We also have to work on decriminalization so that sex workers, people who use drugs, LGBT people, and others can thrive. This does not cost a lot of money but it does require political leadership. Beyond changing laws and policies, we also have to talk about how to ensure treatment is friendly for young people and for key populations. Clearly many people are still not accessing services that meet their needs. We know this because too many people living with HIV are still not on treatment. And far too many are falling out of care every year. We have to deal with laws, policies, police and enforcement, health workers’ attitudes, and make sure that the rights of all people are respected and promoted before many people will test, get on treatment, and stay on treatment. As we come closer and closer to epidemic transition, as we reach those who are well-served by the current system, it becomes more and more a battle of advancing human rights and addressing social determinants to reach those who have been left out or pushed out. Putting the last mile first!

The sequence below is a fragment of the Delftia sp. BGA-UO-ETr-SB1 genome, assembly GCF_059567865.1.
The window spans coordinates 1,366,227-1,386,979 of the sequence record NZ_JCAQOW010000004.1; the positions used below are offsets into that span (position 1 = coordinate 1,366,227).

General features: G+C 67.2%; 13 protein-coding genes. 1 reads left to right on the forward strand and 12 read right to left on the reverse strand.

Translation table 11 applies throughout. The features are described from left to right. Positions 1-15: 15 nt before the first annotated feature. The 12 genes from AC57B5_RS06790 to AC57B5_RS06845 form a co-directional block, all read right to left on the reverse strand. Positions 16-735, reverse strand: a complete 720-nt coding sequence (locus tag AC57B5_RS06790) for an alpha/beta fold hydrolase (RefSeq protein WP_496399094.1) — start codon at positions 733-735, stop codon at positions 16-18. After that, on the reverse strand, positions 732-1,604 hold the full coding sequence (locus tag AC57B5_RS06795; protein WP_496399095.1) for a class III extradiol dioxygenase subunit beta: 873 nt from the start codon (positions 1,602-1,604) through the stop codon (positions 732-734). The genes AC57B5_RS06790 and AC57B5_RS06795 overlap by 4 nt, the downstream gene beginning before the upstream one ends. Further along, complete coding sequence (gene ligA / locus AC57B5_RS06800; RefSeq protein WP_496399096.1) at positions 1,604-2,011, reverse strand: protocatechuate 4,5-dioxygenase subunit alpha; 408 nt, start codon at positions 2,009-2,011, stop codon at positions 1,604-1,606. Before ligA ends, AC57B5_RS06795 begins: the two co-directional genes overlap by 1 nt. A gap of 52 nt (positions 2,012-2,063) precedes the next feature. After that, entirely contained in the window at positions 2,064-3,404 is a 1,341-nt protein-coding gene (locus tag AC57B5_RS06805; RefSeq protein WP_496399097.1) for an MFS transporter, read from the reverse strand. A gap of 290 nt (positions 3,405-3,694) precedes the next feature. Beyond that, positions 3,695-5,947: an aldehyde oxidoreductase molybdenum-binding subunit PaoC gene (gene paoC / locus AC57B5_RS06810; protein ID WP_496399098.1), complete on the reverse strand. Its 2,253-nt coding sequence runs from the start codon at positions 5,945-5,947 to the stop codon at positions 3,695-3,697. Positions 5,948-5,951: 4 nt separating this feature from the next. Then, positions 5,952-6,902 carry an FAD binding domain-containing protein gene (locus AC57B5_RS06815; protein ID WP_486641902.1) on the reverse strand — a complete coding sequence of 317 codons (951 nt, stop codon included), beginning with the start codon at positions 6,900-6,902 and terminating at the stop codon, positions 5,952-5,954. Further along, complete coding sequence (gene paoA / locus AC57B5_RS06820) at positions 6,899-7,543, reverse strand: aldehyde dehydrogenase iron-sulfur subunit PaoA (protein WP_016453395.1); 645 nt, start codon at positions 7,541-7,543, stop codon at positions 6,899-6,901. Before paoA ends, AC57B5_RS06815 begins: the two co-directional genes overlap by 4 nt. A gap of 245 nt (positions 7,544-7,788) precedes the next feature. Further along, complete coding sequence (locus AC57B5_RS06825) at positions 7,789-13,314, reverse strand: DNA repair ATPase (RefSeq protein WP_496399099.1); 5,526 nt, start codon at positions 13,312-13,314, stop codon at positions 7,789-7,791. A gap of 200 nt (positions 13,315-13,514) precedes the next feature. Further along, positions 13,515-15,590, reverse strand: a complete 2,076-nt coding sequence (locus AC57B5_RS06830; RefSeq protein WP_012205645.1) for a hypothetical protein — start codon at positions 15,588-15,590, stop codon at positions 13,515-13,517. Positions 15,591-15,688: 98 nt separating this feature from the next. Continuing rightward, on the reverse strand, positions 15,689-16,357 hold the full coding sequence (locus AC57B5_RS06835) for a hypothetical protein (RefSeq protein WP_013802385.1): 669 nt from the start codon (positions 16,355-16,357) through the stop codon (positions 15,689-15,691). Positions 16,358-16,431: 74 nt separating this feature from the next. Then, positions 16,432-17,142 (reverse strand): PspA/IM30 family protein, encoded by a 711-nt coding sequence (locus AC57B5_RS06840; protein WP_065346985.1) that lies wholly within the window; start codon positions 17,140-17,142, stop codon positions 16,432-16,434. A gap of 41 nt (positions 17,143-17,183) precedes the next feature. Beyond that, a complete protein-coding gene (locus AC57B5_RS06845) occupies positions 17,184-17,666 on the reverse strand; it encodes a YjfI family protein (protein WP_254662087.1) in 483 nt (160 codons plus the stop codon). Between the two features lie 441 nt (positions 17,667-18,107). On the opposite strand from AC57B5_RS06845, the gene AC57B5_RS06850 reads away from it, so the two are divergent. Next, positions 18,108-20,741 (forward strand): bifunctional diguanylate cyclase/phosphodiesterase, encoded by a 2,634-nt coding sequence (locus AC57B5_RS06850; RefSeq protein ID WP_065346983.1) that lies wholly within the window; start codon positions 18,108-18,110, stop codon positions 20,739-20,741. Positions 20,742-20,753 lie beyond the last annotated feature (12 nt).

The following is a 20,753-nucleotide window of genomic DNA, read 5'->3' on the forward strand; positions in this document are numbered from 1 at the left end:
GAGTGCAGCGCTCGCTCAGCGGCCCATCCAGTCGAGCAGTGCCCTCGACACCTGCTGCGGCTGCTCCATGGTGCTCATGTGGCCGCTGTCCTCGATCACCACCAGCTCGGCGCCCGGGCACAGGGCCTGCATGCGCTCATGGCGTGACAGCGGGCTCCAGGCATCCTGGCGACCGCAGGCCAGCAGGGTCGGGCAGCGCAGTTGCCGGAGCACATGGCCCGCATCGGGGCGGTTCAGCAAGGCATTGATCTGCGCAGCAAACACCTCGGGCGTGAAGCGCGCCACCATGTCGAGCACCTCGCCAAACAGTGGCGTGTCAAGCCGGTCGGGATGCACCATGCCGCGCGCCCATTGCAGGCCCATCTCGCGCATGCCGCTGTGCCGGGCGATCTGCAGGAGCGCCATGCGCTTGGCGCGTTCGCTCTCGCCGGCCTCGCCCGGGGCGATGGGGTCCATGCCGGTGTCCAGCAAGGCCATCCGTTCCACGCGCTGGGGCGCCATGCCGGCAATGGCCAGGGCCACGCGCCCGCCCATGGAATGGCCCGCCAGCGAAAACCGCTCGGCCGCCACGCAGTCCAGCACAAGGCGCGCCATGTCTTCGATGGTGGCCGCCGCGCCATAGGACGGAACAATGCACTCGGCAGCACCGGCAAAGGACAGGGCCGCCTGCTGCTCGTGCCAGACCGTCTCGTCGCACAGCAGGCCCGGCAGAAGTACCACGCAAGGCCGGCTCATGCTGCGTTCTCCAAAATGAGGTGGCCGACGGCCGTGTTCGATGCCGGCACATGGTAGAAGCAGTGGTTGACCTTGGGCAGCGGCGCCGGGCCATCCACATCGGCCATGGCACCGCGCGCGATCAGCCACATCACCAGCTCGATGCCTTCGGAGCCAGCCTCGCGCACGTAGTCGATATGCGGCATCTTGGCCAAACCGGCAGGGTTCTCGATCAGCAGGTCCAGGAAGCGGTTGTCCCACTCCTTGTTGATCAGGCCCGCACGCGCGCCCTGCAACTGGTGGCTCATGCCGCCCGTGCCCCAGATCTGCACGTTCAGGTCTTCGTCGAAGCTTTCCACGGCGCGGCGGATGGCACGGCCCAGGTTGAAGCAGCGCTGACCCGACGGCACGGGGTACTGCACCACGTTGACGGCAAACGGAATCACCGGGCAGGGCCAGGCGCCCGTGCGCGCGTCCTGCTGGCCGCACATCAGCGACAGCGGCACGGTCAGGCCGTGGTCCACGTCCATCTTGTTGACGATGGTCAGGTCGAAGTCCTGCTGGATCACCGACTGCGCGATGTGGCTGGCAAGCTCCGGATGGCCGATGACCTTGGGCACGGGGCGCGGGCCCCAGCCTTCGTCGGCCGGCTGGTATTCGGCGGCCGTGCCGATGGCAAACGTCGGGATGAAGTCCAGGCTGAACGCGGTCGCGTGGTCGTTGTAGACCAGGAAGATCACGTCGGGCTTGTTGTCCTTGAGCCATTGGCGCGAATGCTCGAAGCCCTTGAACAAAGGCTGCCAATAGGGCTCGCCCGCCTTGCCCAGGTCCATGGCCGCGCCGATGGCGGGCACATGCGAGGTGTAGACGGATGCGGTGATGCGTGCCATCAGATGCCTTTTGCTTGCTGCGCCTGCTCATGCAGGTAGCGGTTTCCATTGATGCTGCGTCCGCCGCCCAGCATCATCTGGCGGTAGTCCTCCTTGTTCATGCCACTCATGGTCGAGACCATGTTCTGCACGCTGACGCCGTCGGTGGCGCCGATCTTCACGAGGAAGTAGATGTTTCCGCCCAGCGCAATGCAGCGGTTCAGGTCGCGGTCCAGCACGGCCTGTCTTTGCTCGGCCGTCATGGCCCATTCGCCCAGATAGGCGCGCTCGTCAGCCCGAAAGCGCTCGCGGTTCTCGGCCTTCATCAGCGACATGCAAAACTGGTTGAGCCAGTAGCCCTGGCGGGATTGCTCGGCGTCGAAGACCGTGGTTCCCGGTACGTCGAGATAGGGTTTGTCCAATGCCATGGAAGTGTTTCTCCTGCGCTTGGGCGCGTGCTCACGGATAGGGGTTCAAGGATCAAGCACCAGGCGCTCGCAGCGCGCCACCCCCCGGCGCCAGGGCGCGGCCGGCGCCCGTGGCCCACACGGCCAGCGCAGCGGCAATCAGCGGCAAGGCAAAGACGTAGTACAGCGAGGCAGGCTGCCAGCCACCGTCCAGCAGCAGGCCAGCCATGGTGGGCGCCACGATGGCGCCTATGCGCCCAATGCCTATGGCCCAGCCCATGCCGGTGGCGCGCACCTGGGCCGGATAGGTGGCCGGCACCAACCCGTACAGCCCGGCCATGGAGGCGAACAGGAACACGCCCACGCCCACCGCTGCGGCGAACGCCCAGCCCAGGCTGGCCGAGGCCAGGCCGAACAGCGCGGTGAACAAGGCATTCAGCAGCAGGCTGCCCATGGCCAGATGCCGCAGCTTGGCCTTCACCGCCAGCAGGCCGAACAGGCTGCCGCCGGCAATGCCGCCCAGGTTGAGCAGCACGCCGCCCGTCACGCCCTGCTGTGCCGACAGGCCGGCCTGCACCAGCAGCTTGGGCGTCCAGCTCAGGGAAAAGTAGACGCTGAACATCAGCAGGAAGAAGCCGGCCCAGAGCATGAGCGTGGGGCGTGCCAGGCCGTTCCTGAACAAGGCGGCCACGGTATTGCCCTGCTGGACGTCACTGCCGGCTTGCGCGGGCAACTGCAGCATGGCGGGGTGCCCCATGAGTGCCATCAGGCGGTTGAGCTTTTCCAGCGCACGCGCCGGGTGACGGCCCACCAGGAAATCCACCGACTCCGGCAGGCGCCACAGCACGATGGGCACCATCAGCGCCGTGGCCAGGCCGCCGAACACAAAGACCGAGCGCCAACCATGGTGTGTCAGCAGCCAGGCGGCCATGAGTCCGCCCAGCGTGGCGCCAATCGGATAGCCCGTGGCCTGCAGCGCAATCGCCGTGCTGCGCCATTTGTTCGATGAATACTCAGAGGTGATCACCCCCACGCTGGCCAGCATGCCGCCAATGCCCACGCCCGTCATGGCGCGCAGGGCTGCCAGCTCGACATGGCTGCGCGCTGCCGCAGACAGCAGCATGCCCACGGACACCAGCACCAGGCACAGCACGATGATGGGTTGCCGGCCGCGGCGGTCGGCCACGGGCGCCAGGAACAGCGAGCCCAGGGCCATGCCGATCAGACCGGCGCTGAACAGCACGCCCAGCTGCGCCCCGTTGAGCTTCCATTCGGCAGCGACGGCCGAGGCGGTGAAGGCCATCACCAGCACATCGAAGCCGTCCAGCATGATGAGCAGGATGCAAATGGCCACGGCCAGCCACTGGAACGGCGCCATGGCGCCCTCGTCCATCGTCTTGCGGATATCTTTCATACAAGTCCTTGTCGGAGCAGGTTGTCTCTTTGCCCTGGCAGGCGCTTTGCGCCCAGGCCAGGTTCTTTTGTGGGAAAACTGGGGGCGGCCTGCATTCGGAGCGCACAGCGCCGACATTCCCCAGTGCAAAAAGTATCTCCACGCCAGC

HHRJ: How should attention to human rights—including gender equality—be organized within the UNAIDS Secretariat and the Joint Programme? Do you think this work should be expanded, reduced, or maintained at about the same level it is currently?